After having an hour long conversation with a friend about a tough situation he is going through, we decided we needed call it a day. We talked on our way to our trucks yet I parked further away than he did in a different parking lot. He offered me a ride to my truck but I replied without even thinking, “No, I need to walk off the war.” Immediately I thought about Earl Shaffer and his reason for being the first person to uninterruptedly walk the entire Appalachian Trail. In 1948, Earl Shaffer told a friend he was going to “walk off the war” to work out the sights, sounds, and losses of World War II.
I can not imagine what he may have experienced as he fought over seas in WWII. It had to have been tragic enough that he felt the need to get out of his surroundings and be alone for a few months walking in the woods in order to cope with his PTSD. However, what I can understand is my own experience of war, a spiritual war. That spiritual war is one fought spiritually yet transpires physically. Ephesians says,
“ For our struggle is not against flesh and blood, but against the rulers,
against the authorities, against the powers of this dark world and
against the spiritual forces of evil in the heavenly realms.” (6:12)
There is a war every christian must engage in. It is a struggle, a conflict, a strife. We do not just fight but we wrestle as some translations put it. This fight is an effort or a strain. It is not an easy walk in the woods. It is a struggle similar to taking on an eight mile, straight-up-the-mountain, hike with hardly any switch backs with your backpack filled to capacity after leaving your resupply. By the end of the first mile, you feel like scrapping everything in your pack and getting to the top where, hopefully, camp is at.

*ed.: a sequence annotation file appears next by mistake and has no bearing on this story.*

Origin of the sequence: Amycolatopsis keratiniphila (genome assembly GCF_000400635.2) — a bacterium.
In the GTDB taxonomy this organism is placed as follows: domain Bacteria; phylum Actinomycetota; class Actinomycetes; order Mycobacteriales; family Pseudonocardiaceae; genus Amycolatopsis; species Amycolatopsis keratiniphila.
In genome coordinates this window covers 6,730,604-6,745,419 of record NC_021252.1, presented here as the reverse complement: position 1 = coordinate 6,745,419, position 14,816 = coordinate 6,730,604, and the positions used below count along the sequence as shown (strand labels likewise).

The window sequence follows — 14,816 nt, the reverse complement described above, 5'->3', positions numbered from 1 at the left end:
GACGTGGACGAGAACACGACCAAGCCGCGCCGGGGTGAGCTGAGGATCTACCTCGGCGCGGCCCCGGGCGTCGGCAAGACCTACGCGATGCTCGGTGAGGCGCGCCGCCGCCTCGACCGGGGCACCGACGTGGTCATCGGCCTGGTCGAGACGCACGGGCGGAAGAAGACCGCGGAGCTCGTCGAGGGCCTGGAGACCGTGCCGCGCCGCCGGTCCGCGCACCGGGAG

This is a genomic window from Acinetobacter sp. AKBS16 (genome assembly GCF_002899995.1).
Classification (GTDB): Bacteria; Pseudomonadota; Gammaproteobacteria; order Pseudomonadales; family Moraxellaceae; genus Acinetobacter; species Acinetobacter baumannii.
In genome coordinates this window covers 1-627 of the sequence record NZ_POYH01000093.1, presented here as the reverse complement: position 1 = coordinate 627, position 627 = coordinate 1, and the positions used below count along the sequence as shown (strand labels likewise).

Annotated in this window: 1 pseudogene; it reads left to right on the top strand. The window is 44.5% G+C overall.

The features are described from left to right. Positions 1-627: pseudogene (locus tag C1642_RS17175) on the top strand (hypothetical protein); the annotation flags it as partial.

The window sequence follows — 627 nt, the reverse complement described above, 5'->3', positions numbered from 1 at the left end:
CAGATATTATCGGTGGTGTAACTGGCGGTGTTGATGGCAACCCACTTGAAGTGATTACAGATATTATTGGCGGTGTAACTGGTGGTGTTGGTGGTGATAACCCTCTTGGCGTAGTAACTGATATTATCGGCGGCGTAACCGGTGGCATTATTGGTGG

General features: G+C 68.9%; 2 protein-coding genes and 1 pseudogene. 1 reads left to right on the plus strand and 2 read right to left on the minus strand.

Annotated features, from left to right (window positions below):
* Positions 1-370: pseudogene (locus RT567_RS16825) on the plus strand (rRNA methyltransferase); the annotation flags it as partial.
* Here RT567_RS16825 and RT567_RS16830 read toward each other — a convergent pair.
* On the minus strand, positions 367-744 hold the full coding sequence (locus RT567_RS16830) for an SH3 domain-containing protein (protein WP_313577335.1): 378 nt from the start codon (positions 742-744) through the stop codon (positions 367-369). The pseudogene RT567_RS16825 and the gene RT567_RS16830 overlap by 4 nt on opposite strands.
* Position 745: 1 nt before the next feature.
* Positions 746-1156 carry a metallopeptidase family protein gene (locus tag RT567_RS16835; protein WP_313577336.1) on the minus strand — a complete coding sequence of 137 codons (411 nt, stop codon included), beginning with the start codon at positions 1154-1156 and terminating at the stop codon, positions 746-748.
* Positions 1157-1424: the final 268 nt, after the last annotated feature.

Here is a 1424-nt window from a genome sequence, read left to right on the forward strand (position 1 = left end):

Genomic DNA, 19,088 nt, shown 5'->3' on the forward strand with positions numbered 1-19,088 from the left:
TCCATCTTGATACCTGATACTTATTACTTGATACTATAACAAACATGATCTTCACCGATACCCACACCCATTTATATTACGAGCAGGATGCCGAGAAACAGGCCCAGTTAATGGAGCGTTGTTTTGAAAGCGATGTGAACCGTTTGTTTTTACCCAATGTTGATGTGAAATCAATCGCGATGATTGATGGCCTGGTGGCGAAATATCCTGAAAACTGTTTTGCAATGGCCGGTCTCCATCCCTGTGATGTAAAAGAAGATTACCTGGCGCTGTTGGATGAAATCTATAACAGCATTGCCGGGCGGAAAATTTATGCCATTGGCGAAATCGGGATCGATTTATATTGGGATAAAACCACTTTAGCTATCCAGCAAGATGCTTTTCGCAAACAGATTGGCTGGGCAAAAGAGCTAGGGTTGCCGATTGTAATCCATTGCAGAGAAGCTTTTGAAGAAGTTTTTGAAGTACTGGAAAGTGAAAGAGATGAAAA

However you know if you do that, you will loose your much needed supplies to get you through to the next resupply. The mental and physical struggle is difficult to bear. With every step, you question your original idea to get out an hike. You question is it worth it. You consider a phone call home is easier. You weigh whether quitting is noble. Still you trudge along, knowing that you will make it. You just need to make it.
In the same sense, as my friend and I talked, I fought the battle in my spirit to say what was needed to say so that he understood and possibly his life changed however minuscule it may have been. I wanted him to feel encouraged and our spiritual enemy to feel defeated. I wanted to know that what we discussed would make him feel a little closer to God. Although he asked some very good questions, I didn’t have all the answers. And even if I did feel that I had an answer, I may not have said anything discerning that he may not have understood the depth of what it took to grasp the manifold wisdom of God.
So I prayed. I fought spiritual fire with spiritual fire, my spiritual sword against the enemy’s spiritual sword. I fired spiritual bullets towards the enemy while he fired back. It was a war. It was a battle. It was a struggle. It was a wrestle. We licked each other. Wounds were made. Blows were landed. We stood on the battlefield spiritually clobbering each other.
I do believe I got the upper hand. But only momentarily. There will be another fight. Even still as we parted ways, I had to take a minute to walk to my truck. I had to rest from a hard fight. I had to lick my wounds, think about what was said, what should have been said and what should not have been said. I had to assess the fight and decide whether it was fought well or fought poorly. I had to decide to put it in God’s hands and know that I was a good servant of His word. The walk to my truck was a slow hike full of deliberation, meditation and rumination.
I had to walk off the war.